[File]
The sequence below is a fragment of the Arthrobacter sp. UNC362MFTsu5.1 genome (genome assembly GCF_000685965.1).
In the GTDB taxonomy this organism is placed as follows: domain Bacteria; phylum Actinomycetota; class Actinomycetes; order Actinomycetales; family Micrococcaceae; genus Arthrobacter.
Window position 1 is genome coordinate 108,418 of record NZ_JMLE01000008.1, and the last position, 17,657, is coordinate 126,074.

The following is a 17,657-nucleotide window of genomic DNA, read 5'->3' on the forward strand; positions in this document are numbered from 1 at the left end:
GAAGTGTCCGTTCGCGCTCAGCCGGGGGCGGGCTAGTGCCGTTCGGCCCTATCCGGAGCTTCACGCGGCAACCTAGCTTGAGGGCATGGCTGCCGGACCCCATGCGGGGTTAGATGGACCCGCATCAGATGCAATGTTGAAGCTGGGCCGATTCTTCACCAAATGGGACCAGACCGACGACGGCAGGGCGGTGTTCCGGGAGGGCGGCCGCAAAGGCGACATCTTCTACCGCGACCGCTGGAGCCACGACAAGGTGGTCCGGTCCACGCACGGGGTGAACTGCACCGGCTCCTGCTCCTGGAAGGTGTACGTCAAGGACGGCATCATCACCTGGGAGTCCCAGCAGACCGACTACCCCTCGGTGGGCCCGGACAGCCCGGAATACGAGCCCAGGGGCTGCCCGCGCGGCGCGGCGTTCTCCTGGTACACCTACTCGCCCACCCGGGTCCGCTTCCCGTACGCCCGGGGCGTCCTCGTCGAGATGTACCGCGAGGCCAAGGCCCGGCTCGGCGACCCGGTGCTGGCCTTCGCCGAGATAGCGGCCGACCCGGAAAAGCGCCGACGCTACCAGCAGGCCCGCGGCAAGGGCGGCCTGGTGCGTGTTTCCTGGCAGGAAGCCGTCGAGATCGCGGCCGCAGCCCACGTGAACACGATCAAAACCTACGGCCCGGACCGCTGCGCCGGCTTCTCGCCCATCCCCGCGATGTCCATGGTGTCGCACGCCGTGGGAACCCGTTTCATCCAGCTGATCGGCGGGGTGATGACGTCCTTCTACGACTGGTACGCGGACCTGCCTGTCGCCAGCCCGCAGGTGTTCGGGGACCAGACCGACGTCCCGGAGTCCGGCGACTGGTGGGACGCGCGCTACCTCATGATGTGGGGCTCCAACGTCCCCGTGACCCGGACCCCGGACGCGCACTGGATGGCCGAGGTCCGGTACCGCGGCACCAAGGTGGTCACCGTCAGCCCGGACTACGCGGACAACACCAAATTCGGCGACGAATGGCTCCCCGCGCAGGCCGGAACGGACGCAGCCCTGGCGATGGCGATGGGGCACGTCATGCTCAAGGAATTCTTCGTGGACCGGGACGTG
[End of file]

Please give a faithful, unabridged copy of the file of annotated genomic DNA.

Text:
The sequence below is a fragment of the Arthrobacter sp. UNC362MFTsu5.1 genome (genome assembly GCF_000685965.1).
In the GTDB taxonomy this organism is placed as follows: domain Bacteria; phylum Actinomycetota; class Actinomycetes; order Actinomycetales; family Micrococcaceae; genus Arthrobacter.
Window position 1 is genome coordinate 108,418 of record NZ_JMLE01000008.1, and the last position, 17,657, is coordinate 126,074.

The following is a 17,657-nucleotide window of genomic DNA, read 5'->3' on the forward strand; positions in this document are numbered from 1 at the left end:
GAAGTGTCCGTTCGCGCTCAGCCGGGGGCGGGCTAGTGCCGTTCGGCCCTATCCGGAGCTTCACGCGGCAACCTAGCTTGAGGGCATGGCTGCCGGACCCCATGCGGGGTTAGATGGACCCGCATCAGATGCAATGTTGAAGCTGGGCCGATTCTTCACCAAATGGGACCAGACCGACGACGGCAGGGCGGTGTTCCGGGAGGGCGGCCGCAAAGGCGACATCTTCTACCGCGACCGCTGGAGCCACGACAAGGTGGTCCGGTCCACGCACGGGGTGAACTGCACCGGCTCCTGCTCCTGGAAGGTGTACGTCAAGGACGGCATCATCACCTGGGAGTCCCAGCAGACCGACTACCCCTCGGTGGGCCCGGACAGCCCGGAATACGAGCCCAGGGGCTGCCCGCGCGGCGCGGCGTTCTCCTGGTACACCTACTCGCCCACCCGGGTCCGCTTCCCGTACGCCCGGGGCGTCCTCGTCGAGATGTACCGCGAGGCCAAGGCCCGGCTCGGCGACCCGGTGCTGGCCTTCGCCGAGATAGCGGCCGACCCGGAAAAGCGCCGACGCTACCAGCAGGCCCGCGGCAAGGGCGGCCTGGTGCGTGTTTCCTGGCAGGAAGCCGTCGAGATCGCGGCCGCAGCCCACGTGAACACGATCAAAACCTACGGCCCGGACCGCTGCGCCGGCTTCTCGCCCATCCCCGCGATGTCCATGGTGTCGCACGCCGTGGGAACCCGTTTCATCCAGCTGATCGGCGGGGTGATGACGTCCTTCTACGACTGGTACGCGGACCTGCCTGTCGCCAGCCCGCAGGTGTTCGGGGACCAGACCGACGTCCCGGAGTCCGGCGACTGGTGGGACGCGCGCTACCTCATGATGTGGGGCTCCAACGTCCCCGTGACCCGGACCCCGGACGCGCACTGGATGGCCGAGGTCCGGTACCGCGGCACCAAGGTGGTCACCGTCAGCCCGGACTACGCGGACAACACCAAATTCGGCGACGAATGGCTCCCCGCGCAGGCCGGAACGGACGCAGCCCTGGCGATGGCGATGGGGCACGTCATGCTCAAGGAATTCTTCGTGGACCGGGACGTG